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Antibiotics Friday, 8 October, 1999, 17:35 GMT 18:35 UK
Dos and don'ts of taking antibiotics
GP and patient
Antibiotics should only be prescribed for bacterial infections
Antibiotics are useful in combatting bacterial illnesses, but doctors say patients need to be aware of the do and don'ts of using them.

Antibiotics
The Doctor Patient Partnership (DPP), a group set up by doctors and the government in 1996 to encourage sensible use of the NHS, urges patients to use antibiotics appropriately with its Antibiotics: Not a miracle cure! campaign.

The campaign includes an updated leaflet about problems associated with antibiotic use, such as inappropriate prescription and side effects like stomach upsets and thrush.

Women on the pill who take antibiotics may find that they reduce contraceptive protection, for example.

Dr Simon Fradd, chairman of the DPP, said: "It is better to have a sore throat than an unwanted pregnancy."

Other concerns about antibiotics include:

  • Patients who fail to take the full course of antibiotics prescribed for them.

    This can aid the rise of drug-resistant germs and is particularly worrying in the case of serious illnesses. In recent years, drug-resistant forms of diseases like tuberculosis have been noted in many countries around the world. These are thought to be a result of patients failing to finish courses of antibiotics.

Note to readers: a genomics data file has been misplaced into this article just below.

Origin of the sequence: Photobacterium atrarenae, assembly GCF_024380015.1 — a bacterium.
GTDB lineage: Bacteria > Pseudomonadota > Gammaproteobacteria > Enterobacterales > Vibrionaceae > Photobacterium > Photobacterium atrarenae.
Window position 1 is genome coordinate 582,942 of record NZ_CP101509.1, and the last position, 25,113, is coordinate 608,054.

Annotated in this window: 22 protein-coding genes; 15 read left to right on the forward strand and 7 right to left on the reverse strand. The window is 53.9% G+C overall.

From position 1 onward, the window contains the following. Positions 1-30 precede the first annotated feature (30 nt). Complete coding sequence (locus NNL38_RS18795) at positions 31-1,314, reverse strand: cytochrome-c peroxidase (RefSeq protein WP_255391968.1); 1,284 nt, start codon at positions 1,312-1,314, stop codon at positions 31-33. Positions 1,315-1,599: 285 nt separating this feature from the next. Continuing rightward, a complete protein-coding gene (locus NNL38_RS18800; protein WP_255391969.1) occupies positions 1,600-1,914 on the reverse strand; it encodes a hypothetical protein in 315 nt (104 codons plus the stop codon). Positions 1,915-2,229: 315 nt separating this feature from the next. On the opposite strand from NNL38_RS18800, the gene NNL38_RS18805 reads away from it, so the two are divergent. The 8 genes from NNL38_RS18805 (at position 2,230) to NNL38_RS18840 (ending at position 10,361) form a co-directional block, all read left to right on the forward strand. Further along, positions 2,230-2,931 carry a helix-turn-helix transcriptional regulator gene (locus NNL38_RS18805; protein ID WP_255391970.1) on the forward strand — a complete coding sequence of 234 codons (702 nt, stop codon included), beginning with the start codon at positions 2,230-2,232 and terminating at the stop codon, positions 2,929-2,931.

• Patients who forget to take their antibiotics at the times prescribed.

    Doctors should explain clearly when and how often the drugs should be taken. They say patients should take their pills at the same time each day to aid memory.

  • Some patients think they can share other people's antibiotics or use an unfinished course of antibiotics for another illness.

    Antibiotics are prescribed for a specific illness and a specific person and should not be shared.

    The full course of drugs should be finished so there should be no leftovers. A person may feel well, but there may still be bacteria left in their body which could cause a recurrence of the illness.

  • Patients who suffers from side effects on taking antibiotics.

    They should inform their GP as the dosage may be too high or they may respond better to a different course of antibiotics.

Dr Fradd said: "People should be aware that doctors need to prescribe antibiotics with care because inappropriate use can be dangerous for individual patients and for the whole population."
See also:

23 Jun 98 | Health
28 Sep 99 | Antibiotics
08 Sep 99 | Antibiotics
13 Nov 98 | Antibiotics
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